LOUD WHISPERS: Simply the Best

                                                  Tina Turner (1939-2023)

The scene happened half-way through the film. The female protagonist decided to fight back. Her face was bruised and bloodied and her eyes were barely open, but she got up after she was kicked to the other side of the limousine and jumped on her attacker. There was a deafening cheer in the movie theater. I looked around and saw that not only was the audience mostly women, many of them where on their feet, screaming and shouting in support of the brave woman in the white jacket. It was one of the most exciting experiences I have ever had at the movies. This was in London, late 1993.

 The film ‘What’s Love Got to Do with It’ was released in 1993 and was based on Tina Turner’s autobiography ‘I, Tina: My Life Story’. The title came from her 1984 hit song ‘What’s love got to do with it’ on the ‘Private Dancer’ album. I was not a fan of Tina Turner growing up, but I fell in love with the song. And when I watched the film based on her life, with the incomparable Angela Basset playing Tina Turner to perfection and Laurence Fishburne the disturbingly sinister Ike Turner, I adored the amazing woman who was born Ana Mae Bullock and became known as the iconic Tina Turner. Tina and Ike divorced in 1976 after almost twenty years together and four children between them from their own and other unions. In 1981, Tina Turner granted an interview to People Magazine and used the opportunity to break the culture of silence. Her marriage to Ike was like ‘living a life of death’ according to her. He beat, raped, humiliated, exploited and terrorized her throughout their years together. The film ‘What’s love got to do with it’ told the story of how this abuse shaped the marriage of these two black stars grappling with fame, racism and the pressures of the music industry in the 1960s and 70s. When I read her autobiography ‘I, Tina’ after watching the film, I realised that as hard as the film was to watch, the real story was far worse. Afterall, how do you tell the story of what someone endured for twenty years in a 1 hour fifty-eight-minute film.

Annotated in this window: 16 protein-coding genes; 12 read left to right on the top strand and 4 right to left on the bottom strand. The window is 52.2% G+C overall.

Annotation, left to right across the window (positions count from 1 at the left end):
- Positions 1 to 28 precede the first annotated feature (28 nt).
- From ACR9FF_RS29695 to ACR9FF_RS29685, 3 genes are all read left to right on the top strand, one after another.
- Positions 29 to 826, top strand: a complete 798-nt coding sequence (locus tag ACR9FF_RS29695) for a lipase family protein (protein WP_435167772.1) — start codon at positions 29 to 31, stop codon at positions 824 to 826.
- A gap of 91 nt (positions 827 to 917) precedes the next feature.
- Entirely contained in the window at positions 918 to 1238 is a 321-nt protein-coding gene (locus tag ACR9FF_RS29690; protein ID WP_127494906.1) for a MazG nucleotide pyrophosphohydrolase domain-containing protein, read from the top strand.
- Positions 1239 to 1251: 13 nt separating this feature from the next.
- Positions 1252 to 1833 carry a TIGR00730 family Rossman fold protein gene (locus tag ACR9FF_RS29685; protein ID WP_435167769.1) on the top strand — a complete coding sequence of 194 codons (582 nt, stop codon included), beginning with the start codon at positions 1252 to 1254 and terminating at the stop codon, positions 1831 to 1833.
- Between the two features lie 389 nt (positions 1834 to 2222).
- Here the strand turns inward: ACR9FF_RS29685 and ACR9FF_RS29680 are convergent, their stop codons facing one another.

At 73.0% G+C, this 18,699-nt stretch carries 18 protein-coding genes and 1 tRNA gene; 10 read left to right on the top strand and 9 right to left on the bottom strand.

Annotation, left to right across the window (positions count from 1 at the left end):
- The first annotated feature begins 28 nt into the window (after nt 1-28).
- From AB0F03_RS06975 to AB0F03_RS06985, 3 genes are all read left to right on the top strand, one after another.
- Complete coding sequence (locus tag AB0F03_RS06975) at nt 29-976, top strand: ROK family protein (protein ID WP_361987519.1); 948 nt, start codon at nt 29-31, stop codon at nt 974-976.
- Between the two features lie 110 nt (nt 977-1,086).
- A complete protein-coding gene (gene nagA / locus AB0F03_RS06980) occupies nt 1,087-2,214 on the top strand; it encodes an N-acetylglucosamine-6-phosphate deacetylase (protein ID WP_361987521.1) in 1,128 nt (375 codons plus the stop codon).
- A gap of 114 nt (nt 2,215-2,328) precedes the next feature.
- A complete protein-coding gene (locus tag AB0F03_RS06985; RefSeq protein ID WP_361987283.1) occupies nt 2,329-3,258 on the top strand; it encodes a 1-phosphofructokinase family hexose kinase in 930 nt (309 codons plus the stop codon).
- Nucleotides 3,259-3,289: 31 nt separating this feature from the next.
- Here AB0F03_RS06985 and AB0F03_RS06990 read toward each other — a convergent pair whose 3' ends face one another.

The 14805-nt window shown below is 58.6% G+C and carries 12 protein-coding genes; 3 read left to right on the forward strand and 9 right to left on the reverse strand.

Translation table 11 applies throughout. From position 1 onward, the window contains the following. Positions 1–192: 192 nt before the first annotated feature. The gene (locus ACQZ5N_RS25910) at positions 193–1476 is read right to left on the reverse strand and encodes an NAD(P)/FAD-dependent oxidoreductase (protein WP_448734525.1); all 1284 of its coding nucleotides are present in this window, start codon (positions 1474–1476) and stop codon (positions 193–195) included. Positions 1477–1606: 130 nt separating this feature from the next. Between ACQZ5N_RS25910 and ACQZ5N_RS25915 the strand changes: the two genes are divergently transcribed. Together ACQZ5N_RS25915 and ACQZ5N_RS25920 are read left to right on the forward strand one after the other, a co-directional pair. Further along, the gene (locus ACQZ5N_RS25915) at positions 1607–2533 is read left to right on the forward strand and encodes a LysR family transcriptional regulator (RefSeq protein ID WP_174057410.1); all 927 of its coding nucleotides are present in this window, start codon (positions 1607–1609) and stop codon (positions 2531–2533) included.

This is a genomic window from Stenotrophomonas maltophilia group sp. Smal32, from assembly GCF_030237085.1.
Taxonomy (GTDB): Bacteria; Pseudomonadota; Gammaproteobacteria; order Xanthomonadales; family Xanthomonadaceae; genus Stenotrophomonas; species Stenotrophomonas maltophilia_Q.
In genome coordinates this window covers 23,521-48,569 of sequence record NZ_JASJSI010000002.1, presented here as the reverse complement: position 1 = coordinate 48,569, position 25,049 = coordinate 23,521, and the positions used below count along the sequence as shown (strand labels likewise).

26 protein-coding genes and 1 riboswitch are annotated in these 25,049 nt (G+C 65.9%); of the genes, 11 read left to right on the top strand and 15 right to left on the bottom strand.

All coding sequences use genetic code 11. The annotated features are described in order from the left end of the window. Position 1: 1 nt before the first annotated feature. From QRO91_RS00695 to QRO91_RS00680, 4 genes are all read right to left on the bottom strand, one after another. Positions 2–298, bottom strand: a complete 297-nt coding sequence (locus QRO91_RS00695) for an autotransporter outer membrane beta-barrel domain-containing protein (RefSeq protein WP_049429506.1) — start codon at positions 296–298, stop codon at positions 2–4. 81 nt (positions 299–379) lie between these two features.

The story of Tina Turner, the Queen of Rock and Roll is well known and available for study, so I will not dwell on her life-long journey of trials, pain, loss, fame, love and triumph. What I remember when Tina Turner comes to mind is that scene when her character decides ‘Enough is Enough’ and fights back. The experience I had at the movies was not unique to the audience I watched the film with. There were similar reports around the world of the same reaction from the mostly female audiences. Some of them reflecting the statistics of the 1 in every 3 women who suffer one form of violence of the other. The night Tina Turner decided to leave Ike Turner, she had only the clothes on her back and 36 cents in her purse. She fled, almost getting run over by cars on the highway, till she got to the lobby of a Ramada Hotel in Dallas. There, the kind manager at the front desk recognised the battered and bleeding star and gave her a room.